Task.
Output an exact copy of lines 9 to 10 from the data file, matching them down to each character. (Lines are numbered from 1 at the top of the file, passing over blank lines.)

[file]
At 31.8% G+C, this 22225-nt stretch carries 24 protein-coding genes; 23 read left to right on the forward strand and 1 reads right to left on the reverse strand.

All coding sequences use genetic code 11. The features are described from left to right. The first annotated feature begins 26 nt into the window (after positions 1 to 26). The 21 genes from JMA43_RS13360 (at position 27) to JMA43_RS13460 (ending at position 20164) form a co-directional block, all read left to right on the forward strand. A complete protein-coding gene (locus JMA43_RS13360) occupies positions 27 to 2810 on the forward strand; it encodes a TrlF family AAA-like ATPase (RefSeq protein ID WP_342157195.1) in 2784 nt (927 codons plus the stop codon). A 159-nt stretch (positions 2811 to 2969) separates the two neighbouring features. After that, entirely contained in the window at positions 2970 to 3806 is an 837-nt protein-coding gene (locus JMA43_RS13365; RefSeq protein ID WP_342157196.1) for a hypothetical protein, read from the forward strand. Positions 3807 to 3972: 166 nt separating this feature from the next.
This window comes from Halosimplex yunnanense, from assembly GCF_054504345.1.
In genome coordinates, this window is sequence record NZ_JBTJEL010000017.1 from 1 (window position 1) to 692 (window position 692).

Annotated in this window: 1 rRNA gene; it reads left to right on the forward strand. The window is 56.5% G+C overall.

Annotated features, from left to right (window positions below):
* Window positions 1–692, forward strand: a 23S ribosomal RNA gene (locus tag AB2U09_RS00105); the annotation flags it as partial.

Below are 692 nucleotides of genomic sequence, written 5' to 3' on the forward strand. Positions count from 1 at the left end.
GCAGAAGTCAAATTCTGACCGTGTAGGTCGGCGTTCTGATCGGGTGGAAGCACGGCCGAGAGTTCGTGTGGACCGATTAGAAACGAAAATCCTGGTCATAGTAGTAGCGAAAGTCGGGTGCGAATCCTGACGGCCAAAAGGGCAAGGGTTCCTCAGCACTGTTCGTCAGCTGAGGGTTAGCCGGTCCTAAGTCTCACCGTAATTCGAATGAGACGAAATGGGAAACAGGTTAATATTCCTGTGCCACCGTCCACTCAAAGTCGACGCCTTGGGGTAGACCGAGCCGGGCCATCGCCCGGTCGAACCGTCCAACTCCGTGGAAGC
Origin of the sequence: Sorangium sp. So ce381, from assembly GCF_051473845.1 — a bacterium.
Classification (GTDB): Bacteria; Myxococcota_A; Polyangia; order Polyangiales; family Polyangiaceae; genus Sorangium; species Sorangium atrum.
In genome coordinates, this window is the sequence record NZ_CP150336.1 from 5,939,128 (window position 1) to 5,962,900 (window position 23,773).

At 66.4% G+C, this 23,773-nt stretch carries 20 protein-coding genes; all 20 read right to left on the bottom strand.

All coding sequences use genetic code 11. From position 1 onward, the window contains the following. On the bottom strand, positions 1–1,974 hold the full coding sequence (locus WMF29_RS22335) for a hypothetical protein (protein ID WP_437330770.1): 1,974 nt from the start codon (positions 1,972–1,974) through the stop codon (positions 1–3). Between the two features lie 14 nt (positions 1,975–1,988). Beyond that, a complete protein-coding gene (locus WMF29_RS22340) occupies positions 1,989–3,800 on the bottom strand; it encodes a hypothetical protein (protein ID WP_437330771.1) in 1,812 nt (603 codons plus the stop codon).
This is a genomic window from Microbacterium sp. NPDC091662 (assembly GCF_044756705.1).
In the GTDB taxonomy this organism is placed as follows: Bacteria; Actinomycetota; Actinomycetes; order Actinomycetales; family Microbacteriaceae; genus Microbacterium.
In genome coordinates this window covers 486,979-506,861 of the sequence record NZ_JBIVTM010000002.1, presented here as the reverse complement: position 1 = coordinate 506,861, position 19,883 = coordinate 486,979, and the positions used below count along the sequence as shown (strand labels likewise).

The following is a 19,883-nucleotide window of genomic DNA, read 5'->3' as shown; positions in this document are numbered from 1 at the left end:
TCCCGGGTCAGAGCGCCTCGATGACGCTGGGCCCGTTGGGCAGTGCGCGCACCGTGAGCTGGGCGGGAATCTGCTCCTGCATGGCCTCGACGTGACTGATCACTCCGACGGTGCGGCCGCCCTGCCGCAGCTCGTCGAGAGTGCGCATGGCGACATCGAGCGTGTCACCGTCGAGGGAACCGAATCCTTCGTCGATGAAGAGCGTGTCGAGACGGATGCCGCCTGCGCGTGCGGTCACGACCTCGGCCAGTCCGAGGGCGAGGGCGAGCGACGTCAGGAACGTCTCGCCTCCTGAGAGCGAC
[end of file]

GCAGAAGTCAAATTCTGACCGTGTAGGTCGGCGTTCTGATCGGGTGGAAGCACGGCCGAGAGTTCGTGTGGACCGATTAGAAACGAAAATCCTGGTCATAGTAGTAGCGAAAGTCGGGTGCGAATCCTGACGGCCAAAAGGGCAAGGGTTCCTCAGCACTGTTCGTCAGCTGAGGGTTAGCCGGTCCTAAGTCTCACCGTAATTCGAATGAGACGAAATGGGAAACAGGTTAATATTCCTGTGCCACCGTCCACTCAAAGTCGACGCCTTGGGGTAGACCGAGCCGGGCCATCGCCCGGTCGAACCGTCCAACTCCGTGGAAGC
Origin of the sequence: Sorangium sp. So ce381, from assembly GCF_051473845.1 — a bacterium.